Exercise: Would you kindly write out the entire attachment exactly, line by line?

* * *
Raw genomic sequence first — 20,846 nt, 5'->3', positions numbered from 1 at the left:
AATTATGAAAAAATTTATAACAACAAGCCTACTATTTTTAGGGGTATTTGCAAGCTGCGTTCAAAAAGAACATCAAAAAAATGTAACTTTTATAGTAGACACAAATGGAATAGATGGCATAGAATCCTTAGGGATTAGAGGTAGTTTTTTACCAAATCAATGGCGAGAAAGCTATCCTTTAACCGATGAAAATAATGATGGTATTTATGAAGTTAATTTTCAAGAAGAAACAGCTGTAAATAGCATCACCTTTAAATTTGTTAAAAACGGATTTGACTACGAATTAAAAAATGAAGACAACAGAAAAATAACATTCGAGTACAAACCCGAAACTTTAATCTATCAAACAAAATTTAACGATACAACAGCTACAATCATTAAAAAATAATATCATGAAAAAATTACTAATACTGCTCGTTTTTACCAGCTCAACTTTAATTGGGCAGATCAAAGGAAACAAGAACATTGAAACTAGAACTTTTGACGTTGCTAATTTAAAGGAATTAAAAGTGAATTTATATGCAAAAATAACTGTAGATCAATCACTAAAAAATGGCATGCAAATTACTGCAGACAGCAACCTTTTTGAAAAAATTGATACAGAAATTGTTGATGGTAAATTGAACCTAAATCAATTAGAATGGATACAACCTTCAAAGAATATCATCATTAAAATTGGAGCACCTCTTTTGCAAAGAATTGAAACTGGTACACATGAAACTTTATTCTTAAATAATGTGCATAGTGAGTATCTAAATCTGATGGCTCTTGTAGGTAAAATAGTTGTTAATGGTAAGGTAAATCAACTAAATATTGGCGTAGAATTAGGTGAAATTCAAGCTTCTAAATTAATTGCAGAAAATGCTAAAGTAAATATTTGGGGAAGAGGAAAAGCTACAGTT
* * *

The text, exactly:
Raw genomic sequence first — 20,846 nt, 5'->3', positions numbered from 1 at the left:
AATTATGAAAAAATTTATAACAACAAGCCTACTATTTTTAGGGGTATTTGCAAGCTGCGTTCAAAAAGAACATCAAAAAAATGTAACTTTTATAGTAGACACAAATGGAATAGATGGCATAGAATCCTTAGGGATTAGAGGTAGTTTTTTACCAAATCAATGGCGAGAAAGCTATCCTTTAACCGATGAAAATAATGATGGTATTTATGAAGTTAATTTTCAAGAAGAAACAGCTGTAAATAGCATCACCTTTAAATTTGTTAAAAACGGATTTGACTACGAATTAAAAAATGAAGACAACAGAAAAATAACATTCGAGTACAAACCCGAAACTTTAATCTATCAAACAAAATTTAACGATACAACAGCTACAATCATTAAAAAATAATATCATGAAAAAATTACTAATACTGCTCGTTTTTACCAGCTCAACTTTAATTGGGCAGATCAAAGGAAACAAGAACATTGAAACTAGAACTTTTGACGTTGCTAATTTAAAGGAATTAAAAGTGAATTTATATGCAAAAATAACTGTAGATCAATCACTAAAAAATGGCATGCAAATTACTGCAGACAGCAACCTTTTTGAAAAAATTGATACAGAAATTGTTGATGGTAAATTGAACCTAAATCAATTAGAATGGATACAACCTTCAAAGAATATCATCATTAAAATTGGAGCACCTCTTTTGCAAAGAATTGAAACTGGTACACATGAAACTTTATTCTTAAATAATGTGCATAGTGAGTATCTAAATCTGATGGCTCTTGTAGGTAAAATAGTTGTTAATGGTAAGGTAAATCAACTAAATATTGGCGTAGAATTAGGTGAAATTCAAGCTTCTAAATTAATTGCAGAAAATGCTAAAGTAAATATTTGGGGAAGAGGAAAAGCTACAGTT